THE SENATE’S ROLE ISN’T “ADVICE AND RUBBER STAMP”: The Appointment Clause of Article I, section 2 of the Constitution makes it clear that while the President has the power to nominate Supreme Court Justices, no appointment can take place without the “Advice and Consent of the Senate.”
As Michael Barone explains, the Senate’s checking function–particularly in a presidential election year–should be (and historically has been) taken seriously:
Obama has made it clear, in his statement after the announcement of Justice Scalia’s death and through press spokesman Eric Schultz, that he will send a nominee’s name to the Senate and that he will not do so during the current 10-day President’s Day recess. But the Senate doesn’t have to act on the nomination at all. . . .
The Constitution clearly gives the president the duty of appointing a justice and it clearly gives the Senate the prerogative to confirm or deny confirmation to that nominee. . . .
Newspapers like the Washington Post will be full of articles about the Obama nominee’s great skills and attractive background. For an example of what’s coming, consider this article on one possible nominee, who if confirmed and if he lives as long as Scalia would serve until 2052. The writer relishes the prospect of Republicans opposing an outwardly attractive Mexican-American nominee, though to me it brings back the spectacle of the Democrats in the first term blocking the appeals court nomination of Miguel Estrada for fear that he would become an attractive Supreme Court nominee. Estrada’s nomination was not reported to the floor when Democrats were in the majority and when Republicans gained the majority it was filibustered — the first filibuster of an appeals court nominee in history. So much for precedent. . . .
Republicans could argue, as their presidential candidates did in Saturday’s debate, that the president should not get to nominate a justice in his last year in office. That’s a principled stand, and one for which there is ample precedent. . . .
The last three times a justice was nominated and confirmed in a presidential year were in 1956, 1940 and 1932. In 1956 and 1932, Republican presidents named a Democratic nominee who served on their state’s highest courts: Dwight Eisenhower chose William Brennan (whose selection he later called one of his biggest mistakes) and Herbert Hoover chose Benjamin Cardozo. In 1940 a Democratic president named a Democratic nominee, Attorney General Frank Murphy, who was nominated on January 4 and confirmed by a Democratic-majority Senate 12 days later. If you want to take this as a precedent for consideration and confirmation of a nominee in an election year, note that it is 76 years old.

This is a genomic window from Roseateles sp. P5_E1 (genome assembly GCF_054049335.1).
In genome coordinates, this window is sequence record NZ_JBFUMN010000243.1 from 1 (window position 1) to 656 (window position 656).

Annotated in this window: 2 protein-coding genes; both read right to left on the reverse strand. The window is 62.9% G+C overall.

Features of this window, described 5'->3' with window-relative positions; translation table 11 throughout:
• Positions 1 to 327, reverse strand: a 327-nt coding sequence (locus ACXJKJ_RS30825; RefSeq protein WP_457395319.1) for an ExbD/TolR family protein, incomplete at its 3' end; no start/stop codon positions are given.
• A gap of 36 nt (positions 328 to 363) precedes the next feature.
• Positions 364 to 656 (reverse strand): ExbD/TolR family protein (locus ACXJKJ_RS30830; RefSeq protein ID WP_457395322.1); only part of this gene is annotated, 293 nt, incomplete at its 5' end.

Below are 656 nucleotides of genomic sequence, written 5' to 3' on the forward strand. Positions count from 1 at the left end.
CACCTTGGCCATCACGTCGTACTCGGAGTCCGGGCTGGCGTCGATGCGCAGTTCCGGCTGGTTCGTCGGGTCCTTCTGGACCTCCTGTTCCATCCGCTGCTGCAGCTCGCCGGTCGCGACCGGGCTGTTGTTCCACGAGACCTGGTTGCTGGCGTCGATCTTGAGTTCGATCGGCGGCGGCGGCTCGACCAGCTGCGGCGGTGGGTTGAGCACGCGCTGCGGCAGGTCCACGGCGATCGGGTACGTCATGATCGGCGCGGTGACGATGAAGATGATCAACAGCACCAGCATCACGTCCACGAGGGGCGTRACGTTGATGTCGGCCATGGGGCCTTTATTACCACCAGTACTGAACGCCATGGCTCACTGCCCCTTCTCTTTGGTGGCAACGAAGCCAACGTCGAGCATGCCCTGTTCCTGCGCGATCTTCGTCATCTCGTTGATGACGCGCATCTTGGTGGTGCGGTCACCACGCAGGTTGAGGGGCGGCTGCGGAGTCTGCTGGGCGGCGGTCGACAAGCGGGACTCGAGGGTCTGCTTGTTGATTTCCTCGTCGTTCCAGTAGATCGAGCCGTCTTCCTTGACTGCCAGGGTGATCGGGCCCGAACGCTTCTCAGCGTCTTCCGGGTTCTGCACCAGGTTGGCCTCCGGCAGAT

UPDATE: Adam J. White, on the basis of impressive historical research, makes the point in the Weekly Standard blog that the Senate has no constitutional duty to vote on Supreme Court appointments. In fact, the Senate has confirmed only 124 of 160 presidential Supreme Court nominations, and of the 36 unsuccessful nominees fully 25 received no up-or-down vote. The Senate would be well advised, in my view, to treat an Obama nominee the same way.
The last three times when a terminal-year President nominated and obtained confirmation of a Supreme Court nominee all involved Democrats being confirmed–two involving Republican Presidents (Hoover and Eisenhower) who named to the Court Democrats, who were then confirmed by a Senate that was very closely divided (47-48 Democrat/Republican in 1932; 48-47 Democrat/Republican in 1956); the other involving a Democratic President (FDR) who named a Democrat, who in turn was confirmed by Democrat-controlled Senate (69-23 Democrat/Republican in 1940).
So basically this recent history of terminal-year presidential Supreme Court appointments has been a one-way street in favor of Democrats only.